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We can tell that $$0.11111111... \cdot 9 = 0.999999999...$$ And that $$\frac19 = 0.11111111111...$$

Therefore $$\frac19\cdot9 = 0.999999999...$$

However, we know that $$\frac19\cdot9 = \frac99 = 1$$

Note: I'm taking in account that ... are the other rational digits left.

What am I making wrong? What is misunderstood?

Thanks for the help in clearing this problem.

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    $\begingroup$ There is nothing wrong: you just proved that $0.99999999... = 1$. $\endgroup$ – Crostul Nov 15 '16 at 13:41
  • $\begingroup$ See also en.wikipedia.org/wiki/0.999... $\endgroup$ – Crostul Nov 15 '16 at 13:43
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    $\begingroup$ $.99999…$ is not irrational. It is rational, just as $.11111…$ is rational. $\endgroup$ – MJD Nov 15 '16 at 13:44
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    $\begingroup$ Similar question here : math.stackexchange.com/questions/11/… $\endgroup$ – Btzzzz Nov 15 '16 at 13:45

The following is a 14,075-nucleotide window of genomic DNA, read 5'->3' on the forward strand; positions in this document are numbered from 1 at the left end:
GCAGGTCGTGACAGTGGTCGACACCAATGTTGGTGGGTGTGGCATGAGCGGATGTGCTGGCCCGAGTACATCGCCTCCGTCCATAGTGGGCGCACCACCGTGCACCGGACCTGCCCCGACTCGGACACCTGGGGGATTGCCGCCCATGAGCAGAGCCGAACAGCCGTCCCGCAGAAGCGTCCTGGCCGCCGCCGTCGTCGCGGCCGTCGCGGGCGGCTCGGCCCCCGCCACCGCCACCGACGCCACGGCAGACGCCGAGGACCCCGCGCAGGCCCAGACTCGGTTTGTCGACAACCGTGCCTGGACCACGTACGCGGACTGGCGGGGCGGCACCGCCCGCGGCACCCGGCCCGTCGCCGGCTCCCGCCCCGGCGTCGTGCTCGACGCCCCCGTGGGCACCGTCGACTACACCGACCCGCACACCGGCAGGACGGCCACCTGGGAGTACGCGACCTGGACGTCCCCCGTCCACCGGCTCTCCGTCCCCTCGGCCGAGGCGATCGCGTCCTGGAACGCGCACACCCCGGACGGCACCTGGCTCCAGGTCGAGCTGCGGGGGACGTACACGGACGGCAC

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    $\begingroup$ As others have pointed out, there is no problem. Careful though: the statement in the title is wrong, the 'dots' are important: $9 \cdot \tfrac{1}{9} = 1$ does not equal $0.99999999$ (with a finite number of decimals); but it is the same as $0.999\ldots$ (an infinite number of 9's). $\endgroup$ – StackTD Nov 15 '16 at 13:54
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Nothing. What you wrote is correct, and you just proved that $0.\bar 9 = 1$

You can do the same thing with $\frac{1}{3}$ and $3$ for example:

$$1 = \frac{3}{3} = 3\cdot \frac{1}{3} = 3\cdot (0.333333\ldots) = 0.999999\ldots = 0.\bar 9$$

Remark

That holds only for infinite periodic decimals. You cannot, for example, state that $0.999999999999999999999999999999999 = 1$

That is not true!

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A more typical way to prove is to subtract $0.1*0.\bar 9$ from $0.\bar 9$:

$$0.\bar 9 - 0.0\bar 9 = 0.9$$

But $X - 0.1*X = 0.9*X = 0.9$ proves $X = 1$

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